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'Engine' mk.II

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I finally decided to make use of the holidays and I've sat down to redesign my 'engine'. I hate the word because it's so vague and meaningless, but at the same time it's the easiest way to describe what I'm talking about. It's just a set of classes that are common throughout my demos/games.

Firstly I was quite taken with the idea of smart pointers, after reading Superpig's Enginuity articles. I decided to implement them, and use them for the main elements in the engine (dropping the 's for ease of typing). My implmentation for the moment is much like Superpig's. It took me a little working out to get it right though, as that was the first proper use of templates I had done.

After that I've pretty much struck out on my own, for better or worse. I figure that's the best way to go. The main idea around the structure is that there is a central Kernel (although not necessarily the only Kernel), and the kernel serves as a sort of "router" for the rest of the structure. The application and the various components - GLRender for OpenGL Rendering, SDLInput for SDL Input etc - register themselves with the kernel, as well as requesting a certain set of messages. So the application would probably request initialisation, destruction, update, rendering and input messages, but the SDLInput component might only request initialisation, destruction and rendering. Each component can then send messages to the kernel, and the kernel will disperse the message to each of its children that requested that message. This way none of the children need to know what other children are in use, but can let the kernel deal with that at runtime.

The pros and cons that I can see are:


  • The components do not need to be aware of each other, the kernel sorts out getting messages to the right destinations.

  • I could set up a system to add remote children - children across a network. ie. I'd then add a kernel as a child of another kernel and likely the opposite too. This sets up a peer-to-peer kind of system, so that update messages can run through several kernels. I could then have one kernel as a "server", and several others as "clients", children of the "server". The clients can send messages to the kernels (updates depending on user movement/whatever) and vice-versa. So there's no extra design setup for networking.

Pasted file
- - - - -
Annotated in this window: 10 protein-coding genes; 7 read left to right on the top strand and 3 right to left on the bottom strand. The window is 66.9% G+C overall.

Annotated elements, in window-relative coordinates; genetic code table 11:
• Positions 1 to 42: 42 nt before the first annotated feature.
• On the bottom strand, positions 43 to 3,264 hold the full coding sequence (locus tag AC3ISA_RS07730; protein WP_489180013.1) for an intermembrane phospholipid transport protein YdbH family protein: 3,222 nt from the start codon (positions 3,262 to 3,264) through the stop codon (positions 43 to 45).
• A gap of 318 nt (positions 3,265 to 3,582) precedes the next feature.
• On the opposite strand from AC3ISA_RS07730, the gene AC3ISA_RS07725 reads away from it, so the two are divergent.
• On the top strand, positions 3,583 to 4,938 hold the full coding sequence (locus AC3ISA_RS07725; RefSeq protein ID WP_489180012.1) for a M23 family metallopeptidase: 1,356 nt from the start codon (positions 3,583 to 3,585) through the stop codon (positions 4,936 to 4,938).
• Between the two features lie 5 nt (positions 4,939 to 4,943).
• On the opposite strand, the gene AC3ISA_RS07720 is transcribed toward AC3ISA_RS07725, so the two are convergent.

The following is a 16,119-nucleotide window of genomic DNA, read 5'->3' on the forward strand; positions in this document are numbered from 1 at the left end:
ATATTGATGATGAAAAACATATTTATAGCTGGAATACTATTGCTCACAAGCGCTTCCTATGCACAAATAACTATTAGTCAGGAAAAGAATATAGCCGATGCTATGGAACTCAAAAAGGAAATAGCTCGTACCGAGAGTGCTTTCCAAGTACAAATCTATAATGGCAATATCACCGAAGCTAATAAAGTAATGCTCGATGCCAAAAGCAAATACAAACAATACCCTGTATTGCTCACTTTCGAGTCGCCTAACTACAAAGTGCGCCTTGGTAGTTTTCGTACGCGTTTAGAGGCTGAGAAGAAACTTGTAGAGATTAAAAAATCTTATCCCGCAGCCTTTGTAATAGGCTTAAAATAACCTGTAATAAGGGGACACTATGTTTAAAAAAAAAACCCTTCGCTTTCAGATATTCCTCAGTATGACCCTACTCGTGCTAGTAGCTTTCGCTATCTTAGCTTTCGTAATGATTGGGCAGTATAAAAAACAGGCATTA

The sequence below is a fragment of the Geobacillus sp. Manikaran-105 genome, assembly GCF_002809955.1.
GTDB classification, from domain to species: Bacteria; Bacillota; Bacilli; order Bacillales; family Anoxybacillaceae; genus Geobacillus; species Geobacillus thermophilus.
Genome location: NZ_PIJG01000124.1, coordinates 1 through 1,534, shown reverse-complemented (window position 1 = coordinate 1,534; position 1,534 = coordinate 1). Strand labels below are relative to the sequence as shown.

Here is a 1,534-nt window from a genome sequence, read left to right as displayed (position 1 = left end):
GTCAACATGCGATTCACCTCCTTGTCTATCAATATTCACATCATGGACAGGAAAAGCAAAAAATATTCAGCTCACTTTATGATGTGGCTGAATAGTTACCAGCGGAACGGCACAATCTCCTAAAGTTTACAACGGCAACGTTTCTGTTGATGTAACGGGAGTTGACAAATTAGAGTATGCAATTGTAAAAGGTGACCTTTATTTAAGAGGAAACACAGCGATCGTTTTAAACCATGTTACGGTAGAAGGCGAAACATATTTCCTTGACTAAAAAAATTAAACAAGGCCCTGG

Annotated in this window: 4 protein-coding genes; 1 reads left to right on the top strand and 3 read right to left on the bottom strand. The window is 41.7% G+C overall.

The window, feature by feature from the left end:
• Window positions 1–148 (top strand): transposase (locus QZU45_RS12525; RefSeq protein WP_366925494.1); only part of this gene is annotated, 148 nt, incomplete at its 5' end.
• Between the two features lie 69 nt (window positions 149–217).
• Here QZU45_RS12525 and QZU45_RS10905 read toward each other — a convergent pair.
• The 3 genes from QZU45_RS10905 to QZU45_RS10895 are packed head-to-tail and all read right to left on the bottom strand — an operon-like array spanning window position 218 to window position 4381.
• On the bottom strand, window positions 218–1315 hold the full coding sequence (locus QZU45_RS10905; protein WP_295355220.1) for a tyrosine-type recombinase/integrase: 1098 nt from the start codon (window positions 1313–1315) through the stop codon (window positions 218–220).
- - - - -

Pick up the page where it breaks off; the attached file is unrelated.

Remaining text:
• The engine is modular, in a way. I can take out the rendering component, and nothing changes. This way I can also use this framework for text-based or other type programs.


  • I need to package things up in message format, rather than using function calls. It becomes a little bit more hassle than simply calling a member function.

  • I don't know how much of a performance hit I'm going to get from doing things like this. I'm trying to optimise the kernel as much as possible, but it might end up being slower than I think.

  • It might end up that children that only want some messages end up getting messages they don't need. I don't know how common that will end up being, and how much that will slow things down by.

In the end I think I'm just going to have to go for it and see what happens.

I'm also trying out doxygen in this project, because my previous projects have all been way undercommented. I've got a slightly old set of docs up here which you can look at if you're interested.

Anyway, engine design is much the pain in the neck.
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Anyway, engine design is much the pain in the neck.

In Former Soviet Union, neck is pain in the engine! Err..

My humourless comments aside, I find that 'compromising' on engine design works the best for me. As you've seen for yourself, writing a fully fledged well-designed engine is both a lot of work and and a lot pain, although you do eventually get the payoff of having a very flexible system when it's all done. What I'm doing (and usually do do) is write an engine that has less flexibility than the supermonster you're concocting, but since less design needs to go into it beforehand, and less worry about flawless modularability (not a word!), it's more fun to write than something like yours. However, it also isn't as flexible in the long run. Either way it's a pretty balanced win/lose scenario. I code for the fun of coding, so I evade the painful torture of a perfectly honed engine that requires endless painstaking planning. So far it's been working! ^_^

Good luck!

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